Sunday, February 05, 2012

11 randoms

i just realized that i was tagged by kristen at inspired by dooce and it is perfect timing as i am sitting in a hotel lobby in accra waiting for a driver to collect me to transfer to another hotel (because as much as i love Villa Monticello where i have spent the last two nights, it is a bit pricey for me to stay for the next 3 nights i have in ghana and this was a birthday gift, a most wonderful birthday gift!)

i am not going to tag other people because as a Bad Blogger, it would be a bit rude of me to expect others to complete this, but i love lists, i love reading random things about other people, and i like answering them.  so if you do answer any of kristen's (or nicole's, who i don't even know) questions, leave a link as i'd love to read them!

11 Random Things about Me
 1. i have really big feet for being only 5'2"
2. my sneezes are loud.  so loud that people often comment on them.
3. i love taking long haul flights alone, i find it is a great time to think, catch up on reading, listen to music, be alone.  i hope they never introduce wireless to the flights i take as i think it would ruin it for me as i like being disconnected.
4. i live with a general level of anxiety that would probably surprise most people.
5. i am not very good at watching tv, i have to be doing something else at the same time, reading a magazine, looking at the internet, or talking (which apparently annoys some people!).
6. i love running outdoors, but sometimes struggle to motivate myself to do it.  but i don't like running races as there are too many people and too much pressure for me (which could be linked to #4 above).
7. i live in monrovia, the capital city of liberia.  i suppose that isn't too random to most people that i know as i have been here for 4 months now, but i suppose it could be considered random because what is a canadian girl doing living in a small west african country??  i moved here to live with my boyfriend is the answer. 
8. i don't know what i want to be when i grow up and i wonder if i will ever know.  instead of trying to figure it out, i think i will try and focus on accepting it and seeing it as a positive rather than a negative.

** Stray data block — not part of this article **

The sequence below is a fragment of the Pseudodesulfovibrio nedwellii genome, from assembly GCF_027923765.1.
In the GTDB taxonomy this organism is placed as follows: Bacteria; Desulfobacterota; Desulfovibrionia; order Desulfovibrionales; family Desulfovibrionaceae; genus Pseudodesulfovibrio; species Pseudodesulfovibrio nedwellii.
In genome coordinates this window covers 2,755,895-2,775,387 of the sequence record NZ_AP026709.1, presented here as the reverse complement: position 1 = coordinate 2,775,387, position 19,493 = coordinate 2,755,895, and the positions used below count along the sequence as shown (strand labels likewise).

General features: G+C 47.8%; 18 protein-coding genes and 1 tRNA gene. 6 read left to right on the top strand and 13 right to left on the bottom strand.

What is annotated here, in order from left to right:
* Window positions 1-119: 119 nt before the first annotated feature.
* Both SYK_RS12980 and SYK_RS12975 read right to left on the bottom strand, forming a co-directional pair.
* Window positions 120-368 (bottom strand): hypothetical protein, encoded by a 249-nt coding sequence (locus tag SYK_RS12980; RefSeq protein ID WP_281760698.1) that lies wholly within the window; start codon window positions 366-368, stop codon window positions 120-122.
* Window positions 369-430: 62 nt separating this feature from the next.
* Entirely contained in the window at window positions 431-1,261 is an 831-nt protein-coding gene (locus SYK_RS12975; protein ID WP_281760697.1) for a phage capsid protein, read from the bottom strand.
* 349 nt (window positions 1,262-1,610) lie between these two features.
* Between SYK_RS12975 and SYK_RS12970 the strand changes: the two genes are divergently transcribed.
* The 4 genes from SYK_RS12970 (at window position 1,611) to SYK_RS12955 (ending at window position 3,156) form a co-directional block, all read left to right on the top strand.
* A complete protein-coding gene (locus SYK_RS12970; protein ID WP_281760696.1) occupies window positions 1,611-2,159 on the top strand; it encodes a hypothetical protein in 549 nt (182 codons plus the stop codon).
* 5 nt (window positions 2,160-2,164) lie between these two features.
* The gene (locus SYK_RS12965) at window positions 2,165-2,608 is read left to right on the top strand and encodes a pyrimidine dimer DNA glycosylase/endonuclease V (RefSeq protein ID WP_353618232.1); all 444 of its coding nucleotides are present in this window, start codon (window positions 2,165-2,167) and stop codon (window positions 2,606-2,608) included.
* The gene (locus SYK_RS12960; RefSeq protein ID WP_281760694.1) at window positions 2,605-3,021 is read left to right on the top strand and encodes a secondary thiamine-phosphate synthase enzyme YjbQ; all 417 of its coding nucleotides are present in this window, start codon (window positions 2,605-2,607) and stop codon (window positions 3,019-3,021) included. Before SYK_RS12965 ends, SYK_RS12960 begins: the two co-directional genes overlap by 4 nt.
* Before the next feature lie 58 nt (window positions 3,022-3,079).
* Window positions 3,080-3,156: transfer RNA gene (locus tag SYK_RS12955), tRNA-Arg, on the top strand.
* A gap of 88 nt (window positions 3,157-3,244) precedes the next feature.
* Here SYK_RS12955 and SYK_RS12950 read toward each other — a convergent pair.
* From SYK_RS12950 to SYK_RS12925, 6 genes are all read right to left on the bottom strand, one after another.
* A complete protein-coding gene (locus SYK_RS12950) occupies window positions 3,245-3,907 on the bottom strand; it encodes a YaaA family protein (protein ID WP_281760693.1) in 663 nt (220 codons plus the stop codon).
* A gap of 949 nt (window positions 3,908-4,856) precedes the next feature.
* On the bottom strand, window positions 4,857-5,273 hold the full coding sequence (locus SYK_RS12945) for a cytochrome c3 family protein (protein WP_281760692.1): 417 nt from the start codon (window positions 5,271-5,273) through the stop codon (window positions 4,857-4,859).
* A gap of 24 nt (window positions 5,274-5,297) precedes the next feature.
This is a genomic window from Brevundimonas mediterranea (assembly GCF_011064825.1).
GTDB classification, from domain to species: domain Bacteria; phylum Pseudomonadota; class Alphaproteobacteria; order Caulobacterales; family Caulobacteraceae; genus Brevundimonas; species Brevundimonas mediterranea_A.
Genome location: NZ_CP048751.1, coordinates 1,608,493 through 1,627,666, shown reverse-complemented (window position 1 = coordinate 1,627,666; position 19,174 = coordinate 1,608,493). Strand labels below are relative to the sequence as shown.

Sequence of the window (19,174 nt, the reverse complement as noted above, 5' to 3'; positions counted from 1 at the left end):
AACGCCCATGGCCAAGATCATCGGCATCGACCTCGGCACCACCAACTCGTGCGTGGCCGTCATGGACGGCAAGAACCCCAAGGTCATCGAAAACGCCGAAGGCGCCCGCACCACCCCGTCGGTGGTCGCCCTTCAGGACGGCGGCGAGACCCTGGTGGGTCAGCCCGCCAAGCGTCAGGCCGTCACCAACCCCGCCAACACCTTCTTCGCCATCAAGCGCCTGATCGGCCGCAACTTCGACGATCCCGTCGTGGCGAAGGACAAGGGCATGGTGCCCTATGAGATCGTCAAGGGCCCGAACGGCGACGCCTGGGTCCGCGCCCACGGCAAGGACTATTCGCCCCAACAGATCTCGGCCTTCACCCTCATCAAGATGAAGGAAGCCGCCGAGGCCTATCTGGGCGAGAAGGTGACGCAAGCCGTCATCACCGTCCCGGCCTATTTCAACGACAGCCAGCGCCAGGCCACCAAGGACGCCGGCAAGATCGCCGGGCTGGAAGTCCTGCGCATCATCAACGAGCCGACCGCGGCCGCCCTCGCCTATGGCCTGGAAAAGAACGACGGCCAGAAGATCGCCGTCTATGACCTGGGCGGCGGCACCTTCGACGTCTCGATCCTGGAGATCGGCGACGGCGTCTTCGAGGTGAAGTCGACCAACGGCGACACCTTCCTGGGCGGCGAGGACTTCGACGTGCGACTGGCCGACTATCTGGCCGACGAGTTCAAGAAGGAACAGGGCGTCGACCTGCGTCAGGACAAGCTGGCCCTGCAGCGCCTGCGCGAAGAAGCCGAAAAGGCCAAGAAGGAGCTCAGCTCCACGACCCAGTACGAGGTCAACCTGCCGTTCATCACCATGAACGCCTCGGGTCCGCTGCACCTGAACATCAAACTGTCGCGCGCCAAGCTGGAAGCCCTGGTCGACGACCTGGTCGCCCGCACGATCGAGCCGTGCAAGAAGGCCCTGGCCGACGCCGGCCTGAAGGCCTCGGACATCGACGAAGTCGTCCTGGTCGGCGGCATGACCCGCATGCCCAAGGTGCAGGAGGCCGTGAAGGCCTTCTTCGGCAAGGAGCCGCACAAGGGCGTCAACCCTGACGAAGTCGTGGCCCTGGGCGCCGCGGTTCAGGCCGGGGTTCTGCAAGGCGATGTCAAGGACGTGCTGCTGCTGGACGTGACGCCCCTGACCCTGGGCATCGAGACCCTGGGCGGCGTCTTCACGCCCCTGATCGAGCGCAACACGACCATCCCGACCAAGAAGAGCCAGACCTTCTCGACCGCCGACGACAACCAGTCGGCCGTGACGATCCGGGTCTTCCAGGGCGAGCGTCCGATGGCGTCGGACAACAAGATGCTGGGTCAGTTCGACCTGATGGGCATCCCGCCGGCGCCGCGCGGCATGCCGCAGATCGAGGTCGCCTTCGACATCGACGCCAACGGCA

9. i would like to do a phd one day.  and recently, i may have come up with an idea for a research topic.
10. i went on a solo vacation to spain about 7 months ago to figure out my life.  apparently that meant starting a relationship with someone i already knew who came from the uk for a mini break and moving to liberia a few months later.
11. i have spent 4 birthdays and 3 christmases in africa. 

Nicole's Questions
1. How many languages do you speak? What are they?

english and spanish and that could likely use some refreshing.  i wish i spoke french and have tried to learn it, but never consistently and regularly.

2. What side of the bed do you sleep on?

the side that is closest to the wall currently, but if i had it my way, i would sleep diagonally and take up the entire bed with 4 pillows arranged in a 'v' around my head.  yes, i have given this some thought and have developed a system that i prefer.

3. Are you a morning person or a night owl?

i would like to think a bit of both.  i like to get a start on my day, but i also love sleeping until about 9 if i can.  i tend to be rather productive in the evenings if i am not too tired from waking up too early.  what i do know is that i need my sleep so if i am up early, i am down early and vice versa.

4. What's your biggest time waster?

the internet and tv when i have it

5. Mac or PC?
mac. i converted about a year and a half ago and love it (and my ipad and iphone!)

6. Can you drive a standard transmission car?
you bet and i have never owned a car that wasn't manual, i prefer it.

7. Where did you go on your last trip?
i am on right now in accra, ghana.  and before this one, it was to dar es salaam, tanzania.

8. What's your favourite game (board or video)?
i like all board games that i have played (but i have 2 rules when playing: if you are not playing the game (mom!) then don't help anyone playing and if you start a game, you should finish it!), but i really like scrabble and anything that involves groups of people and lots of laughs.